The existence of two Trotskyist groups hostile to each other, with two competing weeklies, did massive damage to Trotskyism. ‘The workers did not understand the quarrels. Finally they remained in the Socialist Party or returned to it’, Craipeau writes. 
All the squabbling of the French Bolshevik-Leninists could not but depress Trotsky, in spite of his strong will and strong nerves. So, on 27 December 1935 he asked the International Secretariat for a month’s leave of absence. He wrote to his son Sedov.
It is absolutely necessary that I should get at least four weeks’ leave and should not be approached with any letters from the sections ... Otherwise it will he impossible for me to recover my capacity for work. These disgusting trivia not only rob me of my ability to cope with more serious affairs, but give me insomnia, fever, etc. ... I request you to be quite ruthless about this. Then I may perhaps be at your disposal again, say, by February 1.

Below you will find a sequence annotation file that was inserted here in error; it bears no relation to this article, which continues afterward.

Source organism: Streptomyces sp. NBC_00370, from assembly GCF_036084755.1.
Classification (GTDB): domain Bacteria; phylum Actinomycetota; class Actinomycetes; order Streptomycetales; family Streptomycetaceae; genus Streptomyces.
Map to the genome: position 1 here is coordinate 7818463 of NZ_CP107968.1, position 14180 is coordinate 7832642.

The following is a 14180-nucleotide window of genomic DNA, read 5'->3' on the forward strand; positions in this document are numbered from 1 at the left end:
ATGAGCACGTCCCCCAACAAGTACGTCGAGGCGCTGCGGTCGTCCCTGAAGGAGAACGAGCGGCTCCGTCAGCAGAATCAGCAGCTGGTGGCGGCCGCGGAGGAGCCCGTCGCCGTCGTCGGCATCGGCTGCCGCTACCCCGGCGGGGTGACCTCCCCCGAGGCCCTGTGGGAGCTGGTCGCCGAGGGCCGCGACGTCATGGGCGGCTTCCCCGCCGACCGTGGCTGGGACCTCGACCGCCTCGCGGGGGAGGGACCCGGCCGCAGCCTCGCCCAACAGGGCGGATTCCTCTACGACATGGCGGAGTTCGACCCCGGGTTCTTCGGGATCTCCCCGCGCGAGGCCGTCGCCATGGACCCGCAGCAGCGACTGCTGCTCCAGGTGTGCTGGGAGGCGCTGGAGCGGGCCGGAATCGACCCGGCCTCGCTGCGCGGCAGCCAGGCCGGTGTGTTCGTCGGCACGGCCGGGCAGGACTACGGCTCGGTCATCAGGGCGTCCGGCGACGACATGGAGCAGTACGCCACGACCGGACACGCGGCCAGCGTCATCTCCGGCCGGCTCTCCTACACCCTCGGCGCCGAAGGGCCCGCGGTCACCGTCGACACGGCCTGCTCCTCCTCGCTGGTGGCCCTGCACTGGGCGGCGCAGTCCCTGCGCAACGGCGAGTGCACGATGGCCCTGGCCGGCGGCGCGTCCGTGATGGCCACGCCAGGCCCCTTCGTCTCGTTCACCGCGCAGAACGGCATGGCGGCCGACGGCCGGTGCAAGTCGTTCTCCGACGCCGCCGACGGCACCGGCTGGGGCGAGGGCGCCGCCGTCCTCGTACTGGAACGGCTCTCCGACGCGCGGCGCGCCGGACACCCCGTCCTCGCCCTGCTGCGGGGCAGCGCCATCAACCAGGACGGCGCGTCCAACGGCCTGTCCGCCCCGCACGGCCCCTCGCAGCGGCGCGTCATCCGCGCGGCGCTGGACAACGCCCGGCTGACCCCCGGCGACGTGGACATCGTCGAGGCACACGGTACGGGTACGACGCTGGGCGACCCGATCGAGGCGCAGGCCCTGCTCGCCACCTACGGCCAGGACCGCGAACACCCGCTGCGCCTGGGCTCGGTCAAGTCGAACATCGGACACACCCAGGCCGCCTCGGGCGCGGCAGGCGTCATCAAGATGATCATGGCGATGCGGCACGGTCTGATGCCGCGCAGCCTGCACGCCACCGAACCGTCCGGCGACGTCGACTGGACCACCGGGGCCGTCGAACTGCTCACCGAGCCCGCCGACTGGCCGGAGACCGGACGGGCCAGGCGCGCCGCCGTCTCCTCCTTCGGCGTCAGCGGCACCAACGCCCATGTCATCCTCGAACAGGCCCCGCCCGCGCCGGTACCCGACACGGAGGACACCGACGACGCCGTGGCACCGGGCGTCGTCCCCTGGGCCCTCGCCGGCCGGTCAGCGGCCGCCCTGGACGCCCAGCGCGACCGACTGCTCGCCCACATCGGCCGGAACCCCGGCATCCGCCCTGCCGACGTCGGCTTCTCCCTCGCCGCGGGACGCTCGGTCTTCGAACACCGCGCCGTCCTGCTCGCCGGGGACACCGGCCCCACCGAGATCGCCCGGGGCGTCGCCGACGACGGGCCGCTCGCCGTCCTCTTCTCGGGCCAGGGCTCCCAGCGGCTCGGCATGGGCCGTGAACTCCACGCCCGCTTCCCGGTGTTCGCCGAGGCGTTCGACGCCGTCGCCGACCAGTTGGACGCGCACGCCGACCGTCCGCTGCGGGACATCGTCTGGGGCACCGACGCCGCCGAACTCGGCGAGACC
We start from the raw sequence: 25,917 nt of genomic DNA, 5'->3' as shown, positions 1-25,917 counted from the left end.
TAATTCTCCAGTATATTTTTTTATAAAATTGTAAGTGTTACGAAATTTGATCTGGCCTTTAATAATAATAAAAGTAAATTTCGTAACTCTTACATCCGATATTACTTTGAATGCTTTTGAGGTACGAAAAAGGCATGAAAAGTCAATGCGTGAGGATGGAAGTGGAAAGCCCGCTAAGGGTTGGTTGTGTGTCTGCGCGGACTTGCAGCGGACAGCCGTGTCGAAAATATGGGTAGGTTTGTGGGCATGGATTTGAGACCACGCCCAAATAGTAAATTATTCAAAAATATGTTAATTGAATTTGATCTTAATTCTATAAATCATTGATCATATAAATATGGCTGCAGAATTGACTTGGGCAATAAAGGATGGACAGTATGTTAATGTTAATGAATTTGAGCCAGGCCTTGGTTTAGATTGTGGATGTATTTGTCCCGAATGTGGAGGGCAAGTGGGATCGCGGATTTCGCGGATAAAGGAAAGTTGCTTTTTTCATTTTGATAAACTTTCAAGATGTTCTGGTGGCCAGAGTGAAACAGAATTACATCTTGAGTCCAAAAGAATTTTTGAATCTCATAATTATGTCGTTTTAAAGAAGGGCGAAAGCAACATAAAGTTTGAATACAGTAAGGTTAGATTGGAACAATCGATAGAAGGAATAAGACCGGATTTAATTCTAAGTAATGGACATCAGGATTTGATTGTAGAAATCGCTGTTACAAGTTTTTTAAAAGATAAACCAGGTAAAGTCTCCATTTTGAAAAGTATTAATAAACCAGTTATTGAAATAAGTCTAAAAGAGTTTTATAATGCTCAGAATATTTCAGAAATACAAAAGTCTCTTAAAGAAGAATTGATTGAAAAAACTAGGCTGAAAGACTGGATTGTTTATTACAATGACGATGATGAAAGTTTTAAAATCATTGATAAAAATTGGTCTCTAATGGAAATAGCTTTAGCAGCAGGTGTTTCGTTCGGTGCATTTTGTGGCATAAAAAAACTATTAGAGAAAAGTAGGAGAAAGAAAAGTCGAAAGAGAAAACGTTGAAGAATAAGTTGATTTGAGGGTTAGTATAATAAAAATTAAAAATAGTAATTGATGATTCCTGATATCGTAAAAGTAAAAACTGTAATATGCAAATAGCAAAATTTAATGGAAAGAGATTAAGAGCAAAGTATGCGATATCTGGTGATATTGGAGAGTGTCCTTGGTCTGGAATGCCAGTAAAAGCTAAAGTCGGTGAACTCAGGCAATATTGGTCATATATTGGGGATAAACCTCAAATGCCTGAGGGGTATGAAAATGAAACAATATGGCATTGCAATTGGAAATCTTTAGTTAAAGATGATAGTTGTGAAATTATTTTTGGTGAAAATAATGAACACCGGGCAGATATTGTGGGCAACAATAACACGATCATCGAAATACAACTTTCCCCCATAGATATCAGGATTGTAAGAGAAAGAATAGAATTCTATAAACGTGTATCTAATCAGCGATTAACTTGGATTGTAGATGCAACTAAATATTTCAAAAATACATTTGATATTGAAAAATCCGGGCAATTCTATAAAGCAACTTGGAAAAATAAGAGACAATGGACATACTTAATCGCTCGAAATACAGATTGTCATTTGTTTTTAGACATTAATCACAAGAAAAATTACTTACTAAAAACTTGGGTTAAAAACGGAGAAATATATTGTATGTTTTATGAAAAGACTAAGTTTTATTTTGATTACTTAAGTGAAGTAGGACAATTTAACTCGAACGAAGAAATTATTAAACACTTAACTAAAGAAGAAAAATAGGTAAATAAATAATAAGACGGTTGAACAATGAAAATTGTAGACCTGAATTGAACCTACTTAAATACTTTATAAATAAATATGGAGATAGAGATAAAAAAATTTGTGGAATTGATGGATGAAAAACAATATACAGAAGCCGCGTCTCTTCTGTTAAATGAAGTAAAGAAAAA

‘These disgusting trivia’!
What was the balance sheet of the Trotskyists’ entry into the SFIO?
In an article entitled Lessons of the SFIO Entry, written on 30 December 1935, Trotsky wrote:
The first seven or eight months of the Bolshevik-Leninist activity within the SFIO was their best period. For the first time, they were able to present their analysis and their slogans before a larger audience, test their Marxist superiority over their opponents, and at the same time recognize their own tactical and organizational deficiencies and eliminate them by making changes in their practice. The culminating point was the Mulhouse congress (June 1935). For the youth, this period of ‘prosperity’ lasted much longer and gave much greater results.
But when the Bolshevik-Leninists were faced with expulsion from the SFIO, many of its leaders caught fright, refusing to grasp that the slogan must be:
... Relentless revolutionary offensive against the apparatuses of treason, under the banner of the Fourth International.